Petalon are a British flower company, rooted in sustainability. Where possible, they use their own Cornish grown flowers for their bouquets, as well as opting for plastic-free packaging and carbon neutral shipping across the UK. Florence Kennedy founded Petalon in London but has since moved the whole business and her family to Cornwall where they are able grow their own ‘Field Flowers’ which are available from March through to November.
For our latest ‘At work with’, we chatted with Florence and her husband, James about how Petalon was born, their commitment to sustainability, growing tips and what their plans are for the future.
Can you tell us how you came up with the brand together in the early days?
When we were in our early 20s we both quite quickly realised that conventional employment wasn’t going to suit us well. James started down the road of launching his bicycle business, Kennedy City Bicycles, and when that idea and the bicycle lifestyle we were living collided with his sending Florence a particularly underwhelming bunch of flowers the idea for Petalon was born. We’d deliver flowers without all of the bad bits. Environmentally friendly packaging, low overheads, quick delivery and a pair of bouquets that change each week with the seasons rather than a massive menu of the same flowers all year round.
What inspired your move to Cornwall back in 2020?
We’d just had our second child, Ossian, and were coming to the end of a lease on an amazing building we’d happened upon in Hackney. We knew we couldn’t get the space we wanted by staying where we were so we started to look further afield. When this farm came up on auction we knew it was special but we couldn’t afford it. We got a call from the auction house a few weeks later saying it had failed to sell and asking if we were still interested – we came to see it the same day and realised we had to find a way to move here. And we did! It quickly became obvious that we could supply the business with our own flowers and when covid hit and we became much more hands on in the day to day running of the business we decided to bring the whole thing down with us. It was a good decision.
You donate 100% of all profits to UK conservation projects – can you tell us a little more about these?
We are lucky enough to have grown the business organically and so are still in control of how the money gets spent. We lead a pretty modest lifestyle and the salaries the business pays us are enough to support us so we came to the conclusion that rather than chasing dividends we’d be more motivated if we knew the business’s success would be tied into good things for the planet. That’s when we made the call to start donating all of our end of year profits to conservation in the UK. This year we’re working on cleaning plastic from Cornish beaches. We’ll have more details on how we’re doing this in the coming weeks via our newsletter (it’s at the foot of our homepage).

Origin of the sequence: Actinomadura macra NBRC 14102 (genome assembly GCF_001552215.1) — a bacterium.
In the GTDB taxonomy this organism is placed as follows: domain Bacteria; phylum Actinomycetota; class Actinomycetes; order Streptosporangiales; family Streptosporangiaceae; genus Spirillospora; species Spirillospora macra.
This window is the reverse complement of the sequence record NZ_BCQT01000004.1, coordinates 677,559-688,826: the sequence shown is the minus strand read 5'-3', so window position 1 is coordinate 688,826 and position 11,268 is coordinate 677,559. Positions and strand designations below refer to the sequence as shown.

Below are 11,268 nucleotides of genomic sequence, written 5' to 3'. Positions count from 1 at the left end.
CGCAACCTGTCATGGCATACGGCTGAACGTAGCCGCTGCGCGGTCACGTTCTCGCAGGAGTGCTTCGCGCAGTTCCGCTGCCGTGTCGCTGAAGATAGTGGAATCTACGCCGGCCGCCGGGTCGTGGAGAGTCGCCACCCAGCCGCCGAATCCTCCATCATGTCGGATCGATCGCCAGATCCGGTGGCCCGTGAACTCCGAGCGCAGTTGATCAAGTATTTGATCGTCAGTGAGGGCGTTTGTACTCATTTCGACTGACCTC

You practice sustainability extremely well as a business but do you have any tips for sustainable home living too?
We’d be wary of framing ourselves as the experts in this but one thing we do a lot more of down here is composting. It seemed very distant when we were putting food waste in little caddies in London but being down here and seeing how easily anything organic can be reused makes it so much more tangible. We’d also point people in the direction of “no dig” growing for their waste cardboard. Basically you lay it on any soil/grassy area, pile compost or green waste on top then plant directly in to it. The card will break down over time and even feed the soil and your plants will root down through it in to the soil but without the grass and weeds coming up.
You’ve been growing flowers for almost two years – can you tell us about the highs and the lows?
Our big tip for people who want to grow their own stuff is sweetpeas. They are really resilient, well suited to our climate and when they mature are massive and smell unbelievable! They’ve been a winner for us since the start, as have our ranunculus. We struggled a lot with zinnia last year, despite their reputation for being easy to grow! We basically discovered we have a corner of our land which is full of slugs and they were annihilating the plants as soon as they came out of the ground. We’ve since housed a team of Indian Runner ducks down there who think the slugs are delicious and we’re hoping that makes a big difference this year! We’ve also pulled up several beds of Clarkia. The mild winter was a bit too mild for them and they essentially got very clammy. Not conducive to a healthy plant!
Is there anything you hope to achieve in coming years that has not yet been possible?
We’re in the process of a B Corp application at the moment. That isn’t really improving our sustainability but it does offer some sort of recognition for what we’re trying to do. Our big plan is to take on another 4 fields at the end of the year and begin a new way of growing on them that is something of a cross between conventional field-scale agriculture and a “forest garden”. If it comes off we hope it will marry a bigger scale with a really healthy local ecosystem. We probably shouldn’t say much more than that as we haven’t nailed it all down yet!
Out of all the flowers you grow, which is your favourite scent?
Geranium and Sweet Pea. Geranium is a classic and we use the leaves as foliage in our bouquets. It’s the smell of posh restaurant hand soap for a reason, it’s totally delicious. Sweet pea flowers are so…. sweet! In some ways they suit flower delivery perfectly because the box they are in contains that scent until opened and the recipient gets a lovely hit all at once.
Visit Petalon’s website: petalon.co.uk